Q&A with Director Chas Rader-Shieber

A man sits at a table looking out at the distance.

By: Jennifer Colgan

It is not an easy feat to direct an entire opera, much less one that is rarely performed and being built from scratch. However, Chas Rader-Shieber is up to the task for our winter production of Die tote Stadt (The Dead City). Let’s hear from the director in a Q&A about his approach to this exciting project and a little of what you can expect from Korngold’s masterpiece.

Experience Die tote Stadt for yourself from February 25 to March 5 at the Ellie Caulkins Opera House>>

Have you directed Die tote Stadt before? What about the project intrigued you when you were approached with it?

I have never directed this opera before, but it’s been on my mind for a long time. Die tote Stadt is one of those operas that I’ve had on a little list of projects I dream of staging one day. One of the few moments of magic during the pandemic for me was getting the call from the Ellie Caulkins General & Artistic Director Greg Carpenter offering me this astonishing opportunity. The music and story are amazingly intertwined, and something about that combination speaks (or sings) to me. It’s simultaneously grand and intimate, passionate and violent. In the end, it is ultimately mysterious—what more could one want?

Tell us about your vision for Die tote Stadt. What can audiences expect?

A drawing featuring a large picture frame with the skyline of Bruges, Belgium
Set rendering of Die tote Stadt by Robert Perdziola

To say too much now would be to spoil some of the surprise. But, I can say that the production is truly beautiful, without being beholden to a specific reality. The visuals are very much like the opera itself. We’ve chosen to ground the production in the period of the novel, the time of Freud, and the beginning of understanding the subconscious mind. But the visuals take off from there and morph into a stunning kind of fantasy for the leading character. As for what the audience can expect—sometimes it’s most important to come to an opera without any preconceived notions, an open mind, and a willingness to be surprised and thrilled. The music alone is mind-bogglingly beautiful!

Get a preview of the music in Korngold’s Die tote Stadt>>

In this production, the protagonist, Paul, is a painter. Why did you choose to make this addition to the story?

A man holds a paintbrush in front of a painting on canvas.
Jonathan Burton as Paul working on a painting
Source: Matthew Staver

When I started to work on the piece, I wondered about Paul and his obsession with his late wife Marie. It’s not just the emotional difficulty of getting over her death, but the physical obsession—the shrine to her that he keeps—that got me thinking. I wanted to find a way to justify that obsession visually. The designer, Robert Perdziola, and I decided, perhaps, Paul wasn’t just keeping the images of Marie around himself, but actually creating those images. And thus, he became a painter. The mind of the artist is an interesting one, and Paul as an artist helps tell the story (especially of his fantasy life) so well.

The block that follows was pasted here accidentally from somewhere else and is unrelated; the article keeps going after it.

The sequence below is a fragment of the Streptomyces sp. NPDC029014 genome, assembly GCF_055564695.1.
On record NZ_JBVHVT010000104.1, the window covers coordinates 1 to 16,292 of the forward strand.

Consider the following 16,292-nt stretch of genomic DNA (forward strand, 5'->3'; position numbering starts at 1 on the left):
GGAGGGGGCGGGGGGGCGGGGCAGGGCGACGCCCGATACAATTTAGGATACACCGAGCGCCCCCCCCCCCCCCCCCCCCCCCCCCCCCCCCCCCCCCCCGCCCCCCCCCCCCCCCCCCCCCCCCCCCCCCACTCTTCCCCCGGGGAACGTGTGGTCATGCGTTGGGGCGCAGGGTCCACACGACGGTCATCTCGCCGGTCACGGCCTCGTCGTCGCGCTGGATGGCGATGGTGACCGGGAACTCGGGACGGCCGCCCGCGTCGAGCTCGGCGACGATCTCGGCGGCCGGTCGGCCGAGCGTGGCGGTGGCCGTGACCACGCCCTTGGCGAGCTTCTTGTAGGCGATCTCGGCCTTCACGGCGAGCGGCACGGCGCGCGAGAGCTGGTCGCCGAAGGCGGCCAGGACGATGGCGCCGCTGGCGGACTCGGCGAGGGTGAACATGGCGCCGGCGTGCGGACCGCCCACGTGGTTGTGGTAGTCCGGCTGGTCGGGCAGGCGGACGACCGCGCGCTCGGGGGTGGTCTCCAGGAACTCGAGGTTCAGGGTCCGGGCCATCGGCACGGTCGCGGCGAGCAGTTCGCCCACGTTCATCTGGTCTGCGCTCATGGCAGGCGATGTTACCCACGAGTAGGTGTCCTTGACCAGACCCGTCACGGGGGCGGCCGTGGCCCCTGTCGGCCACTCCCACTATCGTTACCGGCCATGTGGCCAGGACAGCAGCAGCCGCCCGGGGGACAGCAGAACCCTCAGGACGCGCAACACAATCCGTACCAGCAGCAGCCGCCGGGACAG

Learn more about the plot of Die tote Stadt>>

What is your biggest challenge in bringing Die tote Stadt to life?

It’s a big opera! There are lots of forces at work here: singers, dancers, a huge orchestra, multiple scenic locations, and a visual world that has to amaze and delight. As intimate as the story is, the scale of the production needs to match the music, and that’s a lot of work. The good kind of work!

Have you worked with designer Robert Perdziola before? What is it like collaborating with him?

Black and white headshot of a man
Designer Robert Perdziola

I have worked with Bob a number of times before, and I knew he was the perfect person to create this production with me. Aside from being a wonderful designer and visual storyteller, he is a remarkably fine artist and painter. I had a feeling that this opera would speak to him in some profound way, and when you see the production, you’ll know why I was right.

Many of our patrons have not heard of Die tote Stadt. Why should they see it?

Everyone I know who encounters this opera for the first time is shocked that it isn’t performed more often. They all hail it as a forgotten masterpiece. If you can find the singers who can manage these extremely difficult roles (as Opera Colorado has done), it would be a shame to miss such a golden opportunity to hear/see it for yourself.

We hope you share director Chas Rader-Shieber’s enthusiasm for this magnificent opera. Come see his vision brought to life on stage this winter. Tickets start at just $39>>

What are you most looking forward to seeing in Die tote Stadt? Let us know in the comments below.

One Reply to “Q&A with Director Chas Rader-Shieber”

  1. I’ve never had the opportunity to hear this wonderful opera live, so am quite excited. I hope you will give due consideration to staging another wonderful opera by a great film composer (though he would bristle at this description, calling himself a ‘composer who wrote music for films), WUTHERING HEIGHTS by Bernard Herrmann. The Minnesota Opera did a wonderful production a decade ago – as I recall, the first time it’s ever been staged in complete form, conducted by Michael Christie.

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